On the digitalisation front, the IRD is one of many tax authorities around the world who are moving rapidly towards electronic filing. “With the wealth of data captured by electronic systems, work efficiency can improve, and humans can focus on the processes that require professional judgement. The COVID-19 pandemic has also pushed tax authorities around the world to digitalise so as to enable taxpayers to handle their tax affairs remotely while also ensuring security of tax data,” shares Tam. “In this regard, the IRD is at present undertaking a project for enhancement of its information technology systems and facilities. The project will strengthen, among others, the electronic filing services for businesses and tax representatives,” he adds.

On an international or cross-border scale, the IRD is keen on concluding more double taxation agreements and complying with international taxation standards and practices. “Double taxation agreements address cross-border tax issues and are conducive to international trade. Hong Kong has entered into such agreements with a number of jurisdictions, including those along the Belt and Road such as India and Saudi Arabia,” shares Tam. He believes that as an international finance center, it is crucial for the city to be a part of the international tax community. “Hong Kong has in recent years implemented a number of international tax initiatives, including the Automatic Exchange of Financial Account Information in Tax Matters and a package of measures to counter Base Erosion and Profit Shifting (BEPS), both promulgated by the OECD. The IRD has been taking active part in the work on international taxation,” he adds.

The OECD, an intergovernmental economic organisation with 37 member countries and its Inclusive Framework on BEPS comprising 139 tax jurisdictions including Hong Kong, is currently drawing up new proposals in the areas of digital tax and global minimum tax to address BEPS (commonly known as “BEPS 2.0”). “The Financial Secretary has set up an advisory panel to assess the impact of the proposals on Hong Kong and collect views from relevant stakeholders. It is anticipated that legislative amendments will have to be pursued to provide a legal framework for implementing the BEPS 2.0 initiatives, having regard to the international consensus reached on the proposals and the Government’s decision on the appropriate responses for Hong Kong,” explains Tam.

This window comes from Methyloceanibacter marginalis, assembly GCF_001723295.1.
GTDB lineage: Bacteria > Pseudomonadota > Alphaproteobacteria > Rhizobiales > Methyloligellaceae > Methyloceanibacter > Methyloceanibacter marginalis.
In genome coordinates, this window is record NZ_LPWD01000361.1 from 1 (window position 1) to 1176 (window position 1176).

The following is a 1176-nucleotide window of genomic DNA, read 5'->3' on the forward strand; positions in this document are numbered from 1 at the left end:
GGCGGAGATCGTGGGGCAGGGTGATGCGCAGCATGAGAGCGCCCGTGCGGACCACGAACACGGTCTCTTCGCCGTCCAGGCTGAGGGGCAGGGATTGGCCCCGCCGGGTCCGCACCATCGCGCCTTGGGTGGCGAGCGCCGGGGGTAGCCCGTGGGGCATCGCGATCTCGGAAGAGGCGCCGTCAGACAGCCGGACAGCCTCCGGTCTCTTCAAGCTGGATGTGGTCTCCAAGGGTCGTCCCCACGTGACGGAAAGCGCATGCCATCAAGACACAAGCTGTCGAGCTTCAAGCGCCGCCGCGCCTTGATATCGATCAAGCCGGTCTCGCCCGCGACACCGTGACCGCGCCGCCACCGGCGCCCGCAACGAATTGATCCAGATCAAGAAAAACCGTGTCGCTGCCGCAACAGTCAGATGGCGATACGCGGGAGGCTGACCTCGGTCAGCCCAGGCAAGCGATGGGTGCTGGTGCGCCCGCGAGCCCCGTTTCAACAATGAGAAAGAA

How would these international tax initiatives and changes impact Hong Kong? “The BEPS 2.0 initiatives, in particular the global minimum tax proposal, would probably increase the tax cost of doing business in Hong Kong for large multinational enterprise groups. The proposal, if implemented, would generally require the charge of “top-up tax” on profits which are not taxed at an effective rate up to the minimum rate. This would likely apply to many large multinational enterprise groups with companies operating in Hong Kong because of the unique features of our tax system, including the exemption of offshore profits and capital gains,” explains Tam. “The interaction between the proposal and our present tax system, and how Hong Kong’s competitiveness can be maintained or even strengthened in view of the new international game rules, are issues that should be high on the agenda for the Government and business sector,” he adds.

Tam reassures that prior to these initiatives being introduced, the government will engage stakeholders to discuss the impact of such initiatives and seek their feedback. In this regard, he believes collaboration with the legal industry is key. “We appeal to the legal profession for their active participation in the engagement exercises,” shares Tam. “The IRD regards lawyers as one of its key working partners and is grateful for their contributions over the years. Lawyers have represented clients to handle tax issues professionally and provided useful input on various legislative amendments and administrative arrangements in relation to taxation,” he adds. Tam particularly values the role of lawyers when it comes to facilitating meaningful communication between clients and the IRD which in most cases, has contributed to an amicable settlement. “Facing the increased complexity of tax laws and business operations, we will continue to count on the support, dedication and professionalism of the legal profession,” he adds.